25 314

Cited 20 times in

Efficacy and prognosis of a short course of prednisolone therapy for pediatric epilepsy.

Authors
You, SJ; Jung, DE; Kim, HD; Lee, HS; Kang, HC
Citation
European journal of paediatric neurology : EJPN : official journal of the European Paediatric Neurology Society, 12(4):314-320, 2008
Journal Title
European journal of paediatric neurology : EJPN : official journal of the European Paediatric Neurology Society
ISSN
1090-37981532-2130
Abstract
PURPOSE: To evaluate the efficacy and safety of adjunctive prednisolone therapy in children with cryptogenic epileptic encephalopathy, other than infantile spasms, and to determine its prognosis. METHODS: Prednisolone, 2mg/kg per day for 6 weeks, tapered for a further 2 weeks, was given in combination with previously prescribed antiepileptic drugs. A retrospective assessment of 41 children thus treated included measurements of seizure frequency, electroencephalographic findings, global assessments of cognitive function, and adverse drug events. Long-term patient prognoses over a mean follow-up period of 3 years and 5 months (range, 14-90 months) were also examined. RESULTS: Of 41 patients, 32 had Lennox-Gastaut syndrome, 4 had Doose syndrome, 1 had Otahara syndrome, 2 had Landau-Kleffner syndrome, and 2 had other unspecified generalized epilepsies. After prednisolone therapy, 73% (30/41) of patients showed a reduction in seizure frequency of >50%, and 59% (24/41) became seizure free. However, only seven patients (four with Lennox-Gastaut syndrome, two with Doose syndrome, and one with unspecified generalized epilepsy) who became seizure free remained free of seizures at the time of the final follow-up. Electroencephalographic findings and global assessments of cognitive function correlated well with seizure outcomes. No significant demographic factors influenced the efficacy of prednisolone or patient prognoses after prednisolone tapering. Most adverse events were transient, or were tolerated well with conservative management, with maintenance of the medication. CONCLUSION: Prednisolone therapy may be a safe and effective adjunct in patients with cryptogenic epileptic encephalopathies, but the high relapse rate is of concern.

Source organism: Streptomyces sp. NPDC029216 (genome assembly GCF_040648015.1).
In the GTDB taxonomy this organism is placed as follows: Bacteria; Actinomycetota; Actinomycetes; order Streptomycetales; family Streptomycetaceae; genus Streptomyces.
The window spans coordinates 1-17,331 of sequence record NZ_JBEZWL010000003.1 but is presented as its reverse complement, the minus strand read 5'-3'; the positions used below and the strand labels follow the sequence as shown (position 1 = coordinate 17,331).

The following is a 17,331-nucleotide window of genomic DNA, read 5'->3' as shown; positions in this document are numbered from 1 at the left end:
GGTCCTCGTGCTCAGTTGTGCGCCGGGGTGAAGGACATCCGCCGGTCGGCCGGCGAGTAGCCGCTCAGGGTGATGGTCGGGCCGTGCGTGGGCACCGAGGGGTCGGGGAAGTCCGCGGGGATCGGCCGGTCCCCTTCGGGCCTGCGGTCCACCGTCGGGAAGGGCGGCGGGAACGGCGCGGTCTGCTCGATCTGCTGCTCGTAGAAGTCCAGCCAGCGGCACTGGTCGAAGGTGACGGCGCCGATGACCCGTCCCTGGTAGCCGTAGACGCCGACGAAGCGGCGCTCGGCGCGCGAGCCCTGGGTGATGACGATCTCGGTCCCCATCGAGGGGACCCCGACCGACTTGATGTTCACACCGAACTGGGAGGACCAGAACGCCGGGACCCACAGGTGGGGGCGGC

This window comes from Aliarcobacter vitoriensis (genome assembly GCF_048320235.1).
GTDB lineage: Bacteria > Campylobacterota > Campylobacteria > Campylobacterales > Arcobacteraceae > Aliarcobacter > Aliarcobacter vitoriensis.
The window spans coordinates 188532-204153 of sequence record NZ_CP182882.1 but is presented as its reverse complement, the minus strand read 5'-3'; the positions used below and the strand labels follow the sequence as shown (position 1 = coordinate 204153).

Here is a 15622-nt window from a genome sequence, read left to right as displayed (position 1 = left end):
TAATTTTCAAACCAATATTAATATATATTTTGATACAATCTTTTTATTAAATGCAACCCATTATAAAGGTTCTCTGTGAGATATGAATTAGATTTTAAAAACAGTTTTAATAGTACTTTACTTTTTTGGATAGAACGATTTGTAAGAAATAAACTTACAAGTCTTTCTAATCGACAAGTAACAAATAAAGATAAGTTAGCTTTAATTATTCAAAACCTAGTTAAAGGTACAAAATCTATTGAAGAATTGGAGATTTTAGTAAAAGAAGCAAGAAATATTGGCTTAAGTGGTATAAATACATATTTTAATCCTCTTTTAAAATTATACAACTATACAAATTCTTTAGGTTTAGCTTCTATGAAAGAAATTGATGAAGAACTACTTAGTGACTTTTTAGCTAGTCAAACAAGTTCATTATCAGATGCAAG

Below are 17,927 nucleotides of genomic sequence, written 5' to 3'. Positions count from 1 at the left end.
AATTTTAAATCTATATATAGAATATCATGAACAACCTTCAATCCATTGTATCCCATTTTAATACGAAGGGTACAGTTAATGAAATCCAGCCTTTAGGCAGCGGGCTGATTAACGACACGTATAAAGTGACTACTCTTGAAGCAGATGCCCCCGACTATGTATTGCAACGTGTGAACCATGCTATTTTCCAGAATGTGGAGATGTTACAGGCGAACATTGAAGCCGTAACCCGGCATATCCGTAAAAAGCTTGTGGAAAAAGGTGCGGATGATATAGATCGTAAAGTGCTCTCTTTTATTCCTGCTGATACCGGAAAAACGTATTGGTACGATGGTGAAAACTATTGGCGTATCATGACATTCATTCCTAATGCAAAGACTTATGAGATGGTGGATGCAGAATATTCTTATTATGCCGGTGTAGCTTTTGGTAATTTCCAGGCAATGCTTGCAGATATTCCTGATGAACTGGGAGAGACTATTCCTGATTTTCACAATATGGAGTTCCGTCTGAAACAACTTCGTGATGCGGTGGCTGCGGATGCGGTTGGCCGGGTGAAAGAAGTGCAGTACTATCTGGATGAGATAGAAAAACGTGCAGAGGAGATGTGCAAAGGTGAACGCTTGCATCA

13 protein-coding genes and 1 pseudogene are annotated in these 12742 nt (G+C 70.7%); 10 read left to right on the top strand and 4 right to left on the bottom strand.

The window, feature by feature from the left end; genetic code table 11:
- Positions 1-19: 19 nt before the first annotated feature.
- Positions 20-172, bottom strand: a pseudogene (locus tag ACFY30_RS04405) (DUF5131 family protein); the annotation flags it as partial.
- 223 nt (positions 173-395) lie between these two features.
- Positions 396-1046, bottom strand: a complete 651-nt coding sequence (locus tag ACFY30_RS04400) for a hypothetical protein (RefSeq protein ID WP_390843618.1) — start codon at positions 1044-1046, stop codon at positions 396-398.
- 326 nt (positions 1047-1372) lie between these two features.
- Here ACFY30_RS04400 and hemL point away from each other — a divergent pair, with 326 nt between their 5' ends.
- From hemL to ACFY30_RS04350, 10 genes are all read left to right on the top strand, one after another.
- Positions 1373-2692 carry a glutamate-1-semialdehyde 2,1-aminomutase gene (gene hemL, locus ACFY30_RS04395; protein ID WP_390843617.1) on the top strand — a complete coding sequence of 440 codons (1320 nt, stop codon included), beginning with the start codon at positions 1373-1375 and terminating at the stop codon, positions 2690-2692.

MeSH terms
Anticonvulsants/administration & dosageAnticonvulsants/therapeutic useChildChild, PreschoolCognition/drug effectsCognition/physiologyDrug Therapy, CombinationElectroencephalographyEpilepsies, Myoclonic/drug therapy*Epilepsies, Myoclonic/physiopathologyEpilepsies, Myoclonic/psychologyEpilepsy/drug therapy*Epilepsy/physiopathologyEpilepsy/psychologyFemaleFollow-Up StudiesGastrointestinal Hemorrhage/chemically inducedGlucocorticoids/administration & dosageGlucocorticoids/adverse effectsGlucocorticoids/therapeutic useHumansHypertension/chemically inducedInfantLandau-Kleffner Syndrome/drug therapyLandau-Kleffner Syndrome/physiopathologyLandau-Kleffner Syndrome/psychologyMalePrednisolone/administration & dosagePrednisolone/adverse effectsPrednisolone/therapeutic use*PrognosisRetrospective StudiesSeizures/drug therapySeizures/physiopathologySeizures/psychologySepsis/chemically inducedSurvival AnalysisTreatment Outcome
DOI
10.1016/j.ejpn.2007.09.003
PMID
17951084
Appears in Collections:
Journal Papers > School of Medicine / Graduate School of Medicine > Pediatrics & Adolescent Medicine
AJOU Authors
정다은
Full Text Link
Export
RIS (EndNote)
XLS (Excel)
XML

qrcode

해당 아이템을 이메일로 공유하기 원하시면 인증을 거치시기 바랍니다.

Items in DSpace are protected by copyright, with all rights reserved, unless otherwise indicated.

Browse